Ekmeleddin Ihsanoglu: Turkey's Opposition Candidate
When Turkey's two biggest opposition parties, the Republican People's Party (CHP) and the Nationalist Movement Party (MHP), named Ekmeleddin Ihsanoglu as their joint candidate for president in the upcoming election, eyebrows were raised around the country. Ihsanoglu, whose name could hardly be pronounced by politicians or pundits after his nomination ("ek-meh-led-in ee-san-oh-loo"), was a cipher to most Turks. All anyone seemed to know about the man was that he was a conservative, academic Muslim born in a foreign country. He wasn't active in the Turkish political arena and, until his nomination, was virtually unknown outside of Turkish academia.
This unfamiliarity led many to question the nomination. After all, the Aug. 10 election is historic—the first time a Turkish president will be directly elected by the people—and Ihsanoglu's main competitor will be Recep Tayyip Erdogan, the popular yet polarizing Turkish prime minister whose 11 years in power have proven him to be an effective, if controversial, leader.
"Erdogan has a political vision," said Dr. Ömer Çaha, professor of political science at Yildiz Technical University in Istanbul. "Ihsanoglu is an academic." And the difference shows. Where Erdogan is inflammatory, Ihsanoglu is conciliatory. Where Erdogan is dramatic, Ihsanoglu is demure. In his speech accepting his nomination as presidential candidate, Erdogan declared, "We are the nation. Who are you?"
Born in Cairo in 1943 to Turkish parents, Ekmeleddin Ihsanoglu was raised in Egypt, where he learned to speak both Turkish and Arabic. He finished his undergraduate and graduate studies in Cairo, then moved to Turkey at 27 to attend Ankara University, where he completed a doctorate focusing on Ottoman history and culture.
Ihsanoglu has been a member of various academic institutions throughout the United States, Europe and the Middle East. Most recently, he served as secretary general of the Organization of Islamic Cooperation (OIC), the second-largest international organization after the United Nations, where he worked to fight Islamophobia around the world.
Ihsanoglu's connection with Islam has been one sticking point for secular Turks and Alevis, many of whom are members of CHP. They worry that a Muslim president who has spent much of his career working with Islamic organizations, who was the de facto mouthpiece for the Muslim world as recently as last December, might seek to bring Islamic values into Turkey's government. Ihsanoglu seems to understand that concern.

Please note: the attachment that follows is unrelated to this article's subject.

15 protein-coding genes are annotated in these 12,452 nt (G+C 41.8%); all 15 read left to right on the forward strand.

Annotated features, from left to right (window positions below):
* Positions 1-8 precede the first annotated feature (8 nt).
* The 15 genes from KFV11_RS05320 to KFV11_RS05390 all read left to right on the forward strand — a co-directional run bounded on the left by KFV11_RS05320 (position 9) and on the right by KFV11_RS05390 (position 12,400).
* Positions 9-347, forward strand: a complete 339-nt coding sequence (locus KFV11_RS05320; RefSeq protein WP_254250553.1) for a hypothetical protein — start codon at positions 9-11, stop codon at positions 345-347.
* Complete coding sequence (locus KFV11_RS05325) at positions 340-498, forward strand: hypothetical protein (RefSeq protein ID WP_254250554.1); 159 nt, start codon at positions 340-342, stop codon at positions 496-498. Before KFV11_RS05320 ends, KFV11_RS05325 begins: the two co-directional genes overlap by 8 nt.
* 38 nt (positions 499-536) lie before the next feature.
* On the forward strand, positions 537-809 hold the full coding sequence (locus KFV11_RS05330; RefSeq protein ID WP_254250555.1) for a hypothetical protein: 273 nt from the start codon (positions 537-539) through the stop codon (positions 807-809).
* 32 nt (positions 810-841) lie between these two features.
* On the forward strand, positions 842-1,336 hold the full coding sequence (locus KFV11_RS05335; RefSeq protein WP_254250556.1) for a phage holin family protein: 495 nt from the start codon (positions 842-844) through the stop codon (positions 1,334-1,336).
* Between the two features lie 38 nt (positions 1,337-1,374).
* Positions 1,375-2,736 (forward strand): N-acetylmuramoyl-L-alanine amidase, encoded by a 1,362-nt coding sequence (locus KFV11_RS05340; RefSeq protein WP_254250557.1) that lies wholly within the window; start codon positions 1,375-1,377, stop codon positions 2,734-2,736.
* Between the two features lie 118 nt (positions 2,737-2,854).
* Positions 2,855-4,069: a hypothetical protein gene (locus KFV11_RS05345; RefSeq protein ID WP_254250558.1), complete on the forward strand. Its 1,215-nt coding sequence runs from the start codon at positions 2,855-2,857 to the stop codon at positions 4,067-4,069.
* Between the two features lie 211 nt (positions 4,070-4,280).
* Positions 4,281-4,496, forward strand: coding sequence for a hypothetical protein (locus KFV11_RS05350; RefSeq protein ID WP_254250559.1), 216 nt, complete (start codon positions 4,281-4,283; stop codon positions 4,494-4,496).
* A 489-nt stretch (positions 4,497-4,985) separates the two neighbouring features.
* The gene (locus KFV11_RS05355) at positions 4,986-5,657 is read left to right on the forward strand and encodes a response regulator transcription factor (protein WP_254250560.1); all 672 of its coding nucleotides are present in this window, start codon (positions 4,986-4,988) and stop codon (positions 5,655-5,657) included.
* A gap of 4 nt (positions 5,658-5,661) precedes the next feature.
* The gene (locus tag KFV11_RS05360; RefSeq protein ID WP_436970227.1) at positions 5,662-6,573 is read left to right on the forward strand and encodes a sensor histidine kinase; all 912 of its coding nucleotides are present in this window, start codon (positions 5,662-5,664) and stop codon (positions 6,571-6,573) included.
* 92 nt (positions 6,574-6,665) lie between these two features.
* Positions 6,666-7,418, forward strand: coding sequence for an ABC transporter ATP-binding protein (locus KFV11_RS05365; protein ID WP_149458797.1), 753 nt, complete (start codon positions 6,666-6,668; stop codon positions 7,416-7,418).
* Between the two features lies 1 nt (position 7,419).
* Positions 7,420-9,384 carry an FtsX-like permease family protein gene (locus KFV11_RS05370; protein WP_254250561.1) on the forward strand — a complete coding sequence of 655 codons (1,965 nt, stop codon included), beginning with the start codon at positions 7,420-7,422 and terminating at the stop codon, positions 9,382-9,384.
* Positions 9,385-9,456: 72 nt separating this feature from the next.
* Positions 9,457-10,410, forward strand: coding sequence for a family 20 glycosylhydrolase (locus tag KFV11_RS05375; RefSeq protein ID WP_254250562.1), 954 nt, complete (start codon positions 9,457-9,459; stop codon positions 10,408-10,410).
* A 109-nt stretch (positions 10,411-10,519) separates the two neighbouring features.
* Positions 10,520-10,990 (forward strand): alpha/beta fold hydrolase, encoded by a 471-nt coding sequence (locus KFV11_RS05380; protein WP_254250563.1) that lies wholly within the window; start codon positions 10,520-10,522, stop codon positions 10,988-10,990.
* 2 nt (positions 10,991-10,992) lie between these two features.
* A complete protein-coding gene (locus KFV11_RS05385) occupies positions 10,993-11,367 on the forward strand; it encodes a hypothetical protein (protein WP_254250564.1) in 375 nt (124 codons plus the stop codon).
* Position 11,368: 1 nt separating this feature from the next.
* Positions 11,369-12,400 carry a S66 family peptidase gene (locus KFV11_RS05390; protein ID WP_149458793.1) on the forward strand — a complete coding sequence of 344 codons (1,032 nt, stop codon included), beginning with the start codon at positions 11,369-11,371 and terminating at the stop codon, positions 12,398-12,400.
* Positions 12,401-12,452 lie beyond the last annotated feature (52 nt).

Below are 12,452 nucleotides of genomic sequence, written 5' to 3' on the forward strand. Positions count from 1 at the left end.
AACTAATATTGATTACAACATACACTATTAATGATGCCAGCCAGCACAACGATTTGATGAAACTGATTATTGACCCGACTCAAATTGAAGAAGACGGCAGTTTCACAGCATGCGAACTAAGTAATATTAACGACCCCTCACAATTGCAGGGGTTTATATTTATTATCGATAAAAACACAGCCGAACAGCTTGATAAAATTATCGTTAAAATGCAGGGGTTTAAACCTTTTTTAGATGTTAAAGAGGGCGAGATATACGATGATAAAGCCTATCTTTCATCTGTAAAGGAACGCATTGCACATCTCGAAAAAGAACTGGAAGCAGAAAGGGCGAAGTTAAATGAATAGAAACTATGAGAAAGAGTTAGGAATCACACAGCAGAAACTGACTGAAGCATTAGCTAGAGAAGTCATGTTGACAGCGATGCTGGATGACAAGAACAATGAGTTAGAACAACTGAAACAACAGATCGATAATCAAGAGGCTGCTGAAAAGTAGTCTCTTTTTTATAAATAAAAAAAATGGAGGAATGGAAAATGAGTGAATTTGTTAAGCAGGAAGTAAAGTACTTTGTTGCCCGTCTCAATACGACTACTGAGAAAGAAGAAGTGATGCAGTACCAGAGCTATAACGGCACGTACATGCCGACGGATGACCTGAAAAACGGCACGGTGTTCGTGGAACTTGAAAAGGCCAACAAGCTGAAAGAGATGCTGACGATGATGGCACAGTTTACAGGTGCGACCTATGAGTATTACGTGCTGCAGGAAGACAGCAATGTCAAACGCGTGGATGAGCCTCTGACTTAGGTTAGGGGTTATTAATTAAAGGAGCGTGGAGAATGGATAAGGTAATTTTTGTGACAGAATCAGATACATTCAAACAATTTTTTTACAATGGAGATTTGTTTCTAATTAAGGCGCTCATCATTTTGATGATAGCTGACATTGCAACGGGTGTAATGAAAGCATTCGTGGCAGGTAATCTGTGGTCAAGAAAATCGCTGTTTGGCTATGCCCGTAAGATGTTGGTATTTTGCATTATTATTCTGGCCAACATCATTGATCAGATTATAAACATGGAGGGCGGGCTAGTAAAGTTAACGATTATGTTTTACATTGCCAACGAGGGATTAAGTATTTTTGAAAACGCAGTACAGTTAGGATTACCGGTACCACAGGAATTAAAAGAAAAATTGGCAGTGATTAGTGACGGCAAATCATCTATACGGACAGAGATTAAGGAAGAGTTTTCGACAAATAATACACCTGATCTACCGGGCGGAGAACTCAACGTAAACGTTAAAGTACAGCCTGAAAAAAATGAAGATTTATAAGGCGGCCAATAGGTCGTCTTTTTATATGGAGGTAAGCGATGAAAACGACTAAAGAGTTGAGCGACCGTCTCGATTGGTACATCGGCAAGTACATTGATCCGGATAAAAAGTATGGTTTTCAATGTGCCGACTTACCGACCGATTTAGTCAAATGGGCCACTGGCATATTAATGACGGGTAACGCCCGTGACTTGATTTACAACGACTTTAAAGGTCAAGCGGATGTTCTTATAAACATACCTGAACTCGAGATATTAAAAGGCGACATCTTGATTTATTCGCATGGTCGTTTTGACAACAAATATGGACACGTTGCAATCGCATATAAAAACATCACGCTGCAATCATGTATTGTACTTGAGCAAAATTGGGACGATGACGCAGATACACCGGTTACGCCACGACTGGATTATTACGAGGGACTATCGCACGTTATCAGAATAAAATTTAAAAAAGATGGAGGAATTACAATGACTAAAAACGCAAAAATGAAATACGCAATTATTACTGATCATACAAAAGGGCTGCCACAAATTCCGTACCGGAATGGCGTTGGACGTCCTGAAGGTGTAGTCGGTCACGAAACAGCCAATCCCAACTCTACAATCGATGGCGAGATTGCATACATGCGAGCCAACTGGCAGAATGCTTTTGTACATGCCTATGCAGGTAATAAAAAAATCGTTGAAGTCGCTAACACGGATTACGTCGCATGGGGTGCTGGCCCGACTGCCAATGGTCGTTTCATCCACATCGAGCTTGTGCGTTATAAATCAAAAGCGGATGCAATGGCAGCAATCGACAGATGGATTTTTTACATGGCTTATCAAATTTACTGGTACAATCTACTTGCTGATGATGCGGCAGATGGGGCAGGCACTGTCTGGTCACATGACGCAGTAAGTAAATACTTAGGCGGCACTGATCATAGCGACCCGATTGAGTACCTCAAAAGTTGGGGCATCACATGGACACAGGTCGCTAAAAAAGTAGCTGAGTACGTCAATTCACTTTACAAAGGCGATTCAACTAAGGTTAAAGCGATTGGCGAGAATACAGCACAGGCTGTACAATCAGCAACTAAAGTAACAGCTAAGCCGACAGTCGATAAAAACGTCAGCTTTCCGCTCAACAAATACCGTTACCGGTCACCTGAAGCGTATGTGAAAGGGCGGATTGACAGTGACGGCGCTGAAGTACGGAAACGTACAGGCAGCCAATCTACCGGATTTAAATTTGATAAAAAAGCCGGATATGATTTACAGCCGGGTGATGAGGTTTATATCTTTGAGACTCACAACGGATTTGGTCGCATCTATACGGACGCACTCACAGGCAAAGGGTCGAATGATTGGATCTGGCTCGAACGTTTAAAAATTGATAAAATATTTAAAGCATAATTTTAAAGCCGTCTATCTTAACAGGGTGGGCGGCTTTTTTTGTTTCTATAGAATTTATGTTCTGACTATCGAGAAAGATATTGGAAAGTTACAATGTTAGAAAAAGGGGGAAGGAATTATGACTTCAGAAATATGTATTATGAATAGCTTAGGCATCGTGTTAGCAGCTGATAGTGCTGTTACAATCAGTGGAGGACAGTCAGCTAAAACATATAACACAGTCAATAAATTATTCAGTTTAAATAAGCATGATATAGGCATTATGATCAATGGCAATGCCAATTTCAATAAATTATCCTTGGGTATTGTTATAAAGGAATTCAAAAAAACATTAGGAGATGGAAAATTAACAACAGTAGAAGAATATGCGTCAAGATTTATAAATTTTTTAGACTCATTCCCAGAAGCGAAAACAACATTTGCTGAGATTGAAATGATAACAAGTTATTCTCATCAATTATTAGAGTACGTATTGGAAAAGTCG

"The main problem now is how to organize the relationship between religion and politics," Ihsanoglu told Al Jazeera last year, "how not to allow one sphere to dominate the other."
Additionally, Güven Karatas, vice president responsible for foreign affairs at CHP's Istanbul office, says that the OIC is not an "Islamic regime." He claims that Ihsanoglu's political agenda is based on tolerance and acceptance. "If we tell our voters, we are sure they will love him," said Karatas, though little of Ihsanoglu's actual platform has been revealed. Campaigns began only this past weekend.
Ihsanoglu's actions do seem to confirm a more tolerant nature than some of his equally religious contemporaries. In a recent speech on the anniversary of the incident, Ihsanoglu condemned the deaths of 33 Alevi intellectuals in an attack at the Madimak Hotel in Sivas in 1993 as a "massacre." He also called for the site to be made into a museum, a concession long sought by the Alevi people.
"He is a person who can embrace everybody in the nation," said Sinasi Baslilar, a vice president for MHP's Istanbul office. "The president of the Turkish Republic has to be above political ideology."
Ideologies aside, there's no doubt that Ihsanoglu has a less divisive personality than his opponent. It would be hard to imagine Erdogan, who sued a political cartoonist in 2005 for making fun of him, letting John Oliver tease him in an interview on The Daily Show, as Ihsanoglu did last year. Though they may appear similar on paper, the two men couldn't be more different.
"In addition to names, the race is about the style of presidency," said Atilla Yesilada, political analyst and co-founder of Istanbul Analytics. "Ekmeleddin Ihsanoglu is not a rival to Mr. Erdogan's charisma or his achievements as an executive, but as the representative of Turkey abroad and the upholder of the Constitution."
In the Turkish political system, the president has a largely symbolic role, though he does have some important powers, including the power to send laws back to Parliament, the power to declare martial law and the power to appoint members of the Constitutional Court. In practice, most of the power of the executive branch lies with the prime minister and his administration, though it is widely believed that Erdogan is looking to shift power to the presidency.